People who capture endangered wildlife for the pet trade are every bit as responsible as any other type of poacher for the fact that species are dwindling in the wild. Tropical birds along with tropical fish and reptiles are favorite targets of pet-trade poachers.
Today’s Top 10 Endangered Species News
The US Fish & Wildlife Service announced today that a North Carolina live-fish importer has pleaded guilty to smuggling endangered Asian bonytongue fish into the United States from Vietnam.
According to the USFWS announcement: “Service wildlife inspectors in Atlanta discovered 10 of the rare fish concealed in hidden compartments in the bottoms of several boxes of an otherwise legally imported tropical fish shipment; agents strengthened the case by obtaining e-mail and photographic evidence to further document the foiled smuggling attempt. The importer, who initially denied knowledge of the smuggling, faces a maxium sentence of 20 years in prison and a $250,000 fine.”
“Endangered Asian bonytongue fish (also known as Asian arowanas) are highly prized by collectors; some believe that the fish bring good luck.” But not, apparently, to one particular North Carolina wildlife smuggler . . .
In a related development, USFWS recently agreed to take a close look at 12 species of parrots from around the world to determine whether they merit protection as threatened or endangered under the Endangered Species Act. USFWS is acting in response to a January, 2008 petition by the conservation group, Friends of Animals.
While USFWS’s main job is to protect wildlife in the United States, the agency sometimes places non-native species on the US endangered species list in order to prevent importation of the animals and their parts into the US, as well as to raise awareness of the plight the creatures face in their own native habitats.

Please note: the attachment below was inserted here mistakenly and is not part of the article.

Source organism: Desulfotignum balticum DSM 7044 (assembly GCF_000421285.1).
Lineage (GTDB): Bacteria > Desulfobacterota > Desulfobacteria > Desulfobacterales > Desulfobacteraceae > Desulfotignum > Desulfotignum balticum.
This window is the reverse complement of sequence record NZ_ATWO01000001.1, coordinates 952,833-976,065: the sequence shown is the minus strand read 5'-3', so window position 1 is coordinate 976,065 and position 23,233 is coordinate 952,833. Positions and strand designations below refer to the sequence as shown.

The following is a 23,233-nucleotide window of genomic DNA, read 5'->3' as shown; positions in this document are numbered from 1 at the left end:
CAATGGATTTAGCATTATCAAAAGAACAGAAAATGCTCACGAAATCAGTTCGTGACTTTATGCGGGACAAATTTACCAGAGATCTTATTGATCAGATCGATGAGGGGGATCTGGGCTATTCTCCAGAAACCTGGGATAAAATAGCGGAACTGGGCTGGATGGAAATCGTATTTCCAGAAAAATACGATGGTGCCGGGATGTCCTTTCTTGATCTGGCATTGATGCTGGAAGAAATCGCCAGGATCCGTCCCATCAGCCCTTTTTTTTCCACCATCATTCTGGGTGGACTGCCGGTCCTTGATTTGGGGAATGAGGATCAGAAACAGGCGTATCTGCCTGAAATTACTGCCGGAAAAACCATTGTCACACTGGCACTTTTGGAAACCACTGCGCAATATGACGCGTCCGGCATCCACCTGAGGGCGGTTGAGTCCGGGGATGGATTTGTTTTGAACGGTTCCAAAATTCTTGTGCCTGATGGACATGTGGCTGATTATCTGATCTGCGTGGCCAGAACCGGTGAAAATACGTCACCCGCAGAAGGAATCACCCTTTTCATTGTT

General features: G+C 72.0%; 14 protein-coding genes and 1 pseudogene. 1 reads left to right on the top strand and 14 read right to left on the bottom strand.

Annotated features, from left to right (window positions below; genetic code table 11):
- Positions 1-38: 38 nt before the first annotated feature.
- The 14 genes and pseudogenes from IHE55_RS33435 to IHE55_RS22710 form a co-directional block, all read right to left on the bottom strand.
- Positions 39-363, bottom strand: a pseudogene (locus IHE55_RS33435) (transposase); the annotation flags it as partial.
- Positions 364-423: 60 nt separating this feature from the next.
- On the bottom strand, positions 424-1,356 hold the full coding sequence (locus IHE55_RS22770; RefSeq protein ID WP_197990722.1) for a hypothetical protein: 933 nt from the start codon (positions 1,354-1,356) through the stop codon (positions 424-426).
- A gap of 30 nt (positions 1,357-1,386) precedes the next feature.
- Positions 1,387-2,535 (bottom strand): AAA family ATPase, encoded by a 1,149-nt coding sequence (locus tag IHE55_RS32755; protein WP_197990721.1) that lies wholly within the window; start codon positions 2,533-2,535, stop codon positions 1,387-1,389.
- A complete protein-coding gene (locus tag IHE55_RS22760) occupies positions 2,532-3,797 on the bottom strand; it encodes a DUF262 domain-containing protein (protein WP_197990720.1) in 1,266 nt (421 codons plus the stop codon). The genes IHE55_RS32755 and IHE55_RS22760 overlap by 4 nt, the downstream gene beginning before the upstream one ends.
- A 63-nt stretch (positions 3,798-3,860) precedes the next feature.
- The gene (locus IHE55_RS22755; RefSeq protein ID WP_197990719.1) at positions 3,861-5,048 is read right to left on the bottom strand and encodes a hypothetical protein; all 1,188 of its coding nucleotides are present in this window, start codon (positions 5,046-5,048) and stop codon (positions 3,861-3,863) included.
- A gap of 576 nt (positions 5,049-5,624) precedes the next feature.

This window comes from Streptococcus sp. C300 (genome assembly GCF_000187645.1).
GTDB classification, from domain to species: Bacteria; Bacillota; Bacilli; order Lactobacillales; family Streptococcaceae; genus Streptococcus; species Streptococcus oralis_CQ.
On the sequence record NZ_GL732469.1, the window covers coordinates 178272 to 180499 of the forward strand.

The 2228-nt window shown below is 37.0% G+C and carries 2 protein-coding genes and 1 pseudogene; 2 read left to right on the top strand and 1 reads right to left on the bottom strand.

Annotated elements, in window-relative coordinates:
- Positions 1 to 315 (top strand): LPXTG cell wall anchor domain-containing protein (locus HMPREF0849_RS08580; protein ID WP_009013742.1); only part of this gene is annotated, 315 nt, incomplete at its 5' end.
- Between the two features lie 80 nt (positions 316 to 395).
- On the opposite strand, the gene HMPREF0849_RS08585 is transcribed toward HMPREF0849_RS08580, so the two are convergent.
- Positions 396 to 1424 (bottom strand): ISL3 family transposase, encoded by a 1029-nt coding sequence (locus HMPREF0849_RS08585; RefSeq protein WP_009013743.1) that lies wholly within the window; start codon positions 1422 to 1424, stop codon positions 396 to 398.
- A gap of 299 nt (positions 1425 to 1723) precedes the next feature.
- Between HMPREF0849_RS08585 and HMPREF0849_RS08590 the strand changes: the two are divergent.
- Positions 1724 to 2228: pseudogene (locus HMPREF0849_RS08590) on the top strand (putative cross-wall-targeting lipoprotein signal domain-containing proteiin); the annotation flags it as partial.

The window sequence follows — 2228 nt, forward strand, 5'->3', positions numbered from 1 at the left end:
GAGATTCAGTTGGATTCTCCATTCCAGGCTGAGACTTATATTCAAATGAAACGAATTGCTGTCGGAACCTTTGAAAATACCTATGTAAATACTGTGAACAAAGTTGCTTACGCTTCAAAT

Wild parrots and other creatures around the world are captured to be sold through the international pet industry, a situation that has often contributed greatly to their declining numbers. Many of those animals end up in the US. In the case of parrots, other factors in the worldwide decline of their numbers include habitat loss, low reproductive rates and lax anti-poaching law enforcement.
According to the USFWS announcement, 12 species of parrots ranging in location from Latin America and the Caribbean to Indonesia will undergo an in-depth status review. The species being considered for ESA listing are the blue-headed macaw, the crimson shining parrot, the great green macaw, the grey-cheeked parakeet, the hyacinth macaw, the military macaw, the Philippine cockatoo, the red-crowned parrot, the scarlet macaw, the white cockatoo, the yellow-billed parrot and the yellow-crested cockatoo.
Nor is poaching and the “legal” capture of wild species for the pet trade confined to reptiles, fish and fowl. Large mammals such as primates—monkeys, lemurs, chimpanzees and orangutans—and a number of big-cat species native to the world’s rain forests are also taken for the pet trade.
For more information on parrots’ rainforest habitat, click here.
And for the Friends of Animals web site, click here.